Here, the June 13, 2007 letter makes clear that Plaintiff's completion of physical and mental examinations were conditions precedent to the formation of the contract, by stating:

You have been conditionally selected for the position of police officer at Amtrak. This offer is contingent on you passing the required medical and psychological examinations. It is also contingent on the results of a background check. If Amtrak determines that you have passed both examinations and your background check is acceptable, you will be offered a vacation position . . . . (Embry Decl., Ex. B (emphasis added).) Since Plaintiff did not complete all of the conditions precedent, no contract was formed, and Defendants were under no implied obligation not to frustrate or prevent the performance of the conditions precedent. Sony Music, 2010 WL 1049292, at *3.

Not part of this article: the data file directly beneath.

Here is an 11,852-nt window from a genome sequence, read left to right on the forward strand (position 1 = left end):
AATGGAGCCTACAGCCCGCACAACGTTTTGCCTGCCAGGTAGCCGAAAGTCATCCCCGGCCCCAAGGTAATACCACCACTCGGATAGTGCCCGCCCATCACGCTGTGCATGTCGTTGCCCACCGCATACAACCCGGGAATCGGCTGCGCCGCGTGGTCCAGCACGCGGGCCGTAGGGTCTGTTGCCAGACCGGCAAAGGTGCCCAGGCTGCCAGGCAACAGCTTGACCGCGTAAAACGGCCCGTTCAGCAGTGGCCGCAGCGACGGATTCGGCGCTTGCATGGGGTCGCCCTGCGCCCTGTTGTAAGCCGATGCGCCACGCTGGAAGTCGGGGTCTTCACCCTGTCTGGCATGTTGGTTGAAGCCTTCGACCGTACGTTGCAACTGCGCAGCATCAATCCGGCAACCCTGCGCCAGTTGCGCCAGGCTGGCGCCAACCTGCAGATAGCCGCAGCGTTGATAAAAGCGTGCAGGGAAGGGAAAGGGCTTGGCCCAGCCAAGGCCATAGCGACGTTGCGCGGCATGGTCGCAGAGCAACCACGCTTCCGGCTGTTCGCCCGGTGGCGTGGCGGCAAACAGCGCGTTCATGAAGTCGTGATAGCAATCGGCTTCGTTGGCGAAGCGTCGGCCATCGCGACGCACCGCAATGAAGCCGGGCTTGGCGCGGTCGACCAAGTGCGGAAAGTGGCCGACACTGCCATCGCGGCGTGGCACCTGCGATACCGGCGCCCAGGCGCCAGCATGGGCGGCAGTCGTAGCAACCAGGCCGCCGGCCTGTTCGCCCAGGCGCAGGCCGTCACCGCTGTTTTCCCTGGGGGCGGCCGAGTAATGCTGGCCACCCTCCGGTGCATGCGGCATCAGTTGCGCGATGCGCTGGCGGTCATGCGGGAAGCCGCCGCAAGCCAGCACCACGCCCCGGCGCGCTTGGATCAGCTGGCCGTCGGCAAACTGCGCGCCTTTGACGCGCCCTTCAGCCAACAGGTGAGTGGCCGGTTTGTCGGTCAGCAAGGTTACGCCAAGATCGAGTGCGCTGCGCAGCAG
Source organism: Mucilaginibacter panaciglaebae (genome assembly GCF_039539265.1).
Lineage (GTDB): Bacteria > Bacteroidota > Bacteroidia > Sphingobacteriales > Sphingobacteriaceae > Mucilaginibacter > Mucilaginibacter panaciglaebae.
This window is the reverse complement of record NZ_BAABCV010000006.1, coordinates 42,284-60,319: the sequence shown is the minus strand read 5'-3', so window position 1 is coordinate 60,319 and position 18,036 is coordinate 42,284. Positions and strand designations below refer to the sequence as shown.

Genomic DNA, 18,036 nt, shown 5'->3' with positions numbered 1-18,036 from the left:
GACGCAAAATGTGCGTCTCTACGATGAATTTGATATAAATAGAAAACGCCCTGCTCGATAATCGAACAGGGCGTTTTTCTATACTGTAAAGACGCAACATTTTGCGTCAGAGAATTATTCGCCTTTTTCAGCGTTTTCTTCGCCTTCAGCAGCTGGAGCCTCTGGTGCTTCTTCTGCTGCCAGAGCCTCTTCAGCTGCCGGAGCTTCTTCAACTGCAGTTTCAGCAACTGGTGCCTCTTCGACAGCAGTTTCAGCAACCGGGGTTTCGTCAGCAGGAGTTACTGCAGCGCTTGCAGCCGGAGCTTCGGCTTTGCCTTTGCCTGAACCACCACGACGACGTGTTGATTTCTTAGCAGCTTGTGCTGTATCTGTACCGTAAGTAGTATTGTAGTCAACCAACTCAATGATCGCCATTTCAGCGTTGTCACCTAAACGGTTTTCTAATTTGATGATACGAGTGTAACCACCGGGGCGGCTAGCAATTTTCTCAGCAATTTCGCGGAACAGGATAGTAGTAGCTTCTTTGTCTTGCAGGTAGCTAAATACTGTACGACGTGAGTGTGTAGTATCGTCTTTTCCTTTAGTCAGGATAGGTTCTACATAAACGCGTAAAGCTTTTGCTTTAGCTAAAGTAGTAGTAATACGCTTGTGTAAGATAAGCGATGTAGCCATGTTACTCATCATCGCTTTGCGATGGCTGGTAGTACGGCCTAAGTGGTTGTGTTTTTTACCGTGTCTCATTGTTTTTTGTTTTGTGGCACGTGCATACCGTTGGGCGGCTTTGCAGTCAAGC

Plaintiff also argues that the June 13, 2007 letter does not reflect the "agreement Plaintiff entered into" and that "Plaintiff signed a contract accepting employment in or around the time that Defendants sent this offer of conditional employment." (Pl. Opp. 3-4 (citing Am. Compl. ¶¶ 33-38, Wachtel Aff. ¶ 4.) In his Amended Complaint, however, Plaintiff neither alleges that he signed any agreement with Defendants, nor implies that there was any agreement besides the conditional offer conveyed in the June 13, 2007 letter. While Plaintiff attached an affidavit to his opposition brief in an attempt to support his argument, the Court cannot consider affidavits in ruling on a motion to dismiss. See Cyril v. Neighborhood P'ship II Housing Dev. Fund, Inc., 124 Fed.App'x 26, 27 n.2 (2d Cir. 2005).*fn1